World War 3: North Korean Missile Hits Japanese Economic Zone
North Korea fired a ballistic missile from its eastern coast early Monday morning, dealing another blow to efforts by South Korea’s new government to improve inter-Korean ties.
A North Korean missile flew about 450km before landing inside Japan’s economic zone, the missile, said to be a Scud-type projectile, was launched from an airfield near Wonsan, a city on North Korea’s east coast, according to the US Pacific Command and South Korea’s Joint Chiefs of Staff (JCS).
On Sunday, US Defense Secretary James Mattis warned that a conflict with North Korea would be “catastrophic.” He also said Pyongyang “has hundreds of artillery cannons and rocket launchers within range of one of the most densely populated cities on earth, which is the capital of South Korea.”
Yoshihide Suga, Japan’s chief cabinet secretary, said the North Korean missile launches pose risks to air traffic in the area as well as to maritime lanes in the Sea of Japan, according to Reuters.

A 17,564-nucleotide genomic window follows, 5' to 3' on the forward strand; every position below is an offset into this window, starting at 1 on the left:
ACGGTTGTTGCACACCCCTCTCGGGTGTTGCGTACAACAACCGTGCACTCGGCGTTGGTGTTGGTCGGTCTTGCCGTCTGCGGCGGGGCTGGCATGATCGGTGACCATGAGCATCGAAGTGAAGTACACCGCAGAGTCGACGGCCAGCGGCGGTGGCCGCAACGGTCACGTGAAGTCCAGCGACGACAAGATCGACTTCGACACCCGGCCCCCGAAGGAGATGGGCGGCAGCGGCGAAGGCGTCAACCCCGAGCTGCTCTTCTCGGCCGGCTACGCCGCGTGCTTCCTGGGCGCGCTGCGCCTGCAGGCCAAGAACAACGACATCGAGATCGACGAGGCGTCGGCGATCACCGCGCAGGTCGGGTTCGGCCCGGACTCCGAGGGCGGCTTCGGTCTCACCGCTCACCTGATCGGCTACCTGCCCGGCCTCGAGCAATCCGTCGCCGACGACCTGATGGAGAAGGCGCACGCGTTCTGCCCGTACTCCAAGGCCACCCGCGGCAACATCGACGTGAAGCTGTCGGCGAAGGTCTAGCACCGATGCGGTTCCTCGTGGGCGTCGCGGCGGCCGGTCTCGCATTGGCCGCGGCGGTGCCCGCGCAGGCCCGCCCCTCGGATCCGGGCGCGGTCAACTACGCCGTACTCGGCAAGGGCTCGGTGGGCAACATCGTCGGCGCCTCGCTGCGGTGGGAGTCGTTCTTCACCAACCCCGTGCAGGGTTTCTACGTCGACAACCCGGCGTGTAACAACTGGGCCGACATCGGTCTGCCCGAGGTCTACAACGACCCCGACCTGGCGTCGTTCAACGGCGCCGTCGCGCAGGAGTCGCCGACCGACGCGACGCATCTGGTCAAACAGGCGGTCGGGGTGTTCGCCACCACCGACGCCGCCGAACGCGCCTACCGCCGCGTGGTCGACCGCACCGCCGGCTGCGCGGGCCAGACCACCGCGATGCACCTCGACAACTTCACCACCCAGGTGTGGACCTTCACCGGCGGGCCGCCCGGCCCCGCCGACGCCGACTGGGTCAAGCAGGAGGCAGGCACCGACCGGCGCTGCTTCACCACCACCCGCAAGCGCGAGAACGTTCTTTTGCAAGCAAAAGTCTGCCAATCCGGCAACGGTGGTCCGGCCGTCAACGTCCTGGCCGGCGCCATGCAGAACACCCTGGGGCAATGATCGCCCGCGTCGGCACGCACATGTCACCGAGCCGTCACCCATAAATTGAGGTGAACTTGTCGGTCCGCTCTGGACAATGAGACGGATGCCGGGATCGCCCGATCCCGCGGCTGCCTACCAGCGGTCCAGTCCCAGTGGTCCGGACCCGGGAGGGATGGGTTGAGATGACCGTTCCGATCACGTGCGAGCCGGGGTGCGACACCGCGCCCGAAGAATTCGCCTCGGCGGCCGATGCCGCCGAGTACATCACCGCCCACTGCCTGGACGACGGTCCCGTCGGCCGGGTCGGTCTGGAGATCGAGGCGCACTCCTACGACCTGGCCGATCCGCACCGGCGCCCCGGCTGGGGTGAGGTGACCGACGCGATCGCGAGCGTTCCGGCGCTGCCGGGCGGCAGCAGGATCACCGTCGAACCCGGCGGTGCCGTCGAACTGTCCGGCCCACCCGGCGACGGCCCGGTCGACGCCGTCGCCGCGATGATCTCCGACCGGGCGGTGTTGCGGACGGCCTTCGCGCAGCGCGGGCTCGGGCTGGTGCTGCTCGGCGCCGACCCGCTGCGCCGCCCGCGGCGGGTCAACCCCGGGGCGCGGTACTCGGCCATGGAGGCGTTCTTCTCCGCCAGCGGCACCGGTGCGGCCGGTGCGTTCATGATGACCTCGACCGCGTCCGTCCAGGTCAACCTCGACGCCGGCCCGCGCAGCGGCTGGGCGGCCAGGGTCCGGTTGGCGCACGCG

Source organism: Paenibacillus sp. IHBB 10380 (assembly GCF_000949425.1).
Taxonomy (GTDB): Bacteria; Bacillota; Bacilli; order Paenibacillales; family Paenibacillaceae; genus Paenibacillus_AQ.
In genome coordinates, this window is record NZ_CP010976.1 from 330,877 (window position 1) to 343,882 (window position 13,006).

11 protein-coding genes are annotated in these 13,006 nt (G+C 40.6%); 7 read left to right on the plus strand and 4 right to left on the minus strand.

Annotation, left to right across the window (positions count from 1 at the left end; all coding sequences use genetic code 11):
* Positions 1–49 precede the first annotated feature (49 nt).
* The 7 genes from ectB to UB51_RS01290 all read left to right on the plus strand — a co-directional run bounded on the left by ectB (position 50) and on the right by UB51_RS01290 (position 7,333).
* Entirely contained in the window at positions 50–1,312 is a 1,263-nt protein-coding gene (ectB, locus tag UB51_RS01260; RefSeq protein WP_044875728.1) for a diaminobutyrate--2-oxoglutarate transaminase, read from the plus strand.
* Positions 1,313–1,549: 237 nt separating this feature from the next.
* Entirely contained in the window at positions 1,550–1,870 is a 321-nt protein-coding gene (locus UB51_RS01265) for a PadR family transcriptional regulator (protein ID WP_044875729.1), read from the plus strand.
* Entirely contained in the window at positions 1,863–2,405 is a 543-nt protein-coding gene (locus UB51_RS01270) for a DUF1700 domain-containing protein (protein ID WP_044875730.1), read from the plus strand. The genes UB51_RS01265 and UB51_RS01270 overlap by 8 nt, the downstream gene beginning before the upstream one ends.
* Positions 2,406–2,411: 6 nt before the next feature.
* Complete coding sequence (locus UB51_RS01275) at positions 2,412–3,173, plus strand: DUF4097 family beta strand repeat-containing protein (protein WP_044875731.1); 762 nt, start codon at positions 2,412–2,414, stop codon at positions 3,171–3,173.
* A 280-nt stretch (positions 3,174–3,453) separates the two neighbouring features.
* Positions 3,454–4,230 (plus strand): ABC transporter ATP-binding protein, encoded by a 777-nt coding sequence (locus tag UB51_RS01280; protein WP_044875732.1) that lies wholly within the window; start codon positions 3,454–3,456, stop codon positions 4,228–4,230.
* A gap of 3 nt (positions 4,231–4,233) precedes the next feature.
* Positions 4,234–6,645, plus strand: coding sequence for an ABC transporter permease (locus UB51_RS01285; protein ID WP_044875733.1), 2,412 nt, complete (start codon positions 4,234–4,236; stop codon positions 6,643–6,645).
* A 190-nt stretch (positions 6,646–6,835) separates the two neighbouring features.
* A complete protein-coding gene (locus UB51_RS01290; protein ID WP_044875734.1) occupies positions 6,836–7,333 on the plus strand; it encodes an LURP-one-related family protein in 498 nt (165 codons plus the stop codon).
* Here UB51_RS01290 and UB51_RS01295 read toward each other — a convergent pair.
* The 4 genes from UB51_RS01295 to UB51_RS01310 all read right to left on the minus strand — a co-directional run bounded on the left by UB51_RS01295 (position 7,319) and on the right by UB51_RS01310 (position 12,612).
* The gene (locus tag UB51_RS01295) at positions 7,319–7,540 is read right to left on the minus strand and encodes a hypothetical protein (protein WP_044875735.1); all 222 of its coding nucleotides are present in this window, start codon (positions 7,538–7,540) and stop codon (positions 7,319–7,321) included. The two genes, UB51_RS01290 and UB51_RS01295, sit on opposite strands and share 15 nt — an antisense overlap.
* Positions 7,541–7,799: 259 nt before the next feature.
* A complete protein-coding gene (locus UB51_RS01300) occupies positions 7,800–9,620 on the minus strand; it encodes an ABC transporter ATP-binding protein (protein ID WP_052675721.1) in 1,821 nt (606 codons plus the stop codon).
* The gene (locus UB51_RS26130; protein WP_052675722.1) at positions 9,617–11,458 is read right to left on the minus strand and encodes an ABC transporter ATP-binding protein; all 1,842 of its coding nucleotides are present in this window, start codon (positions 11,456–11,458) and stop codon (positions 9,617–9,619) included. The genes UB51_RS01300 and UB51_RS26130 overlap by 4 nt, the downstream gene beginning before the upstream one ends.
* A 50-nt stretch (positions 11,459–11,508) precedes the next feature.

“This ballistic missile launch by North Korea is highly problematic from the perspective of the safety of shipping and air traffic and is a clear violation of United Nations Security Council resolutions,” Suga told reporters.
Tokyo will take “specific action” and join forces with the US to deter Pyongyang, Japanese Prime Minister Shinzo Abe said.
Roh Jae-cheon, the spokesman for the JCS, said the missile flew at an altitude of 120km (75 miles). “So far, the assessment is there was at least one missile but we are analyzing the number of missiles,” he said earlier in the day.
South Korean Defense Minister Han Min-koo held a series of meetings Monday with visiting U.S. lawmakers, during which they reaffirmed a robust alliance, his ministry said.
Han met with Rep. Mac Thornberry (R-TX), the chairman of the House Armed Services Committee, and Sen. Cory Gardner (R-CO), head of the Foreign Relations Subcommittee on East Asia, at his office, hours after North Korea fired another ballistic missile.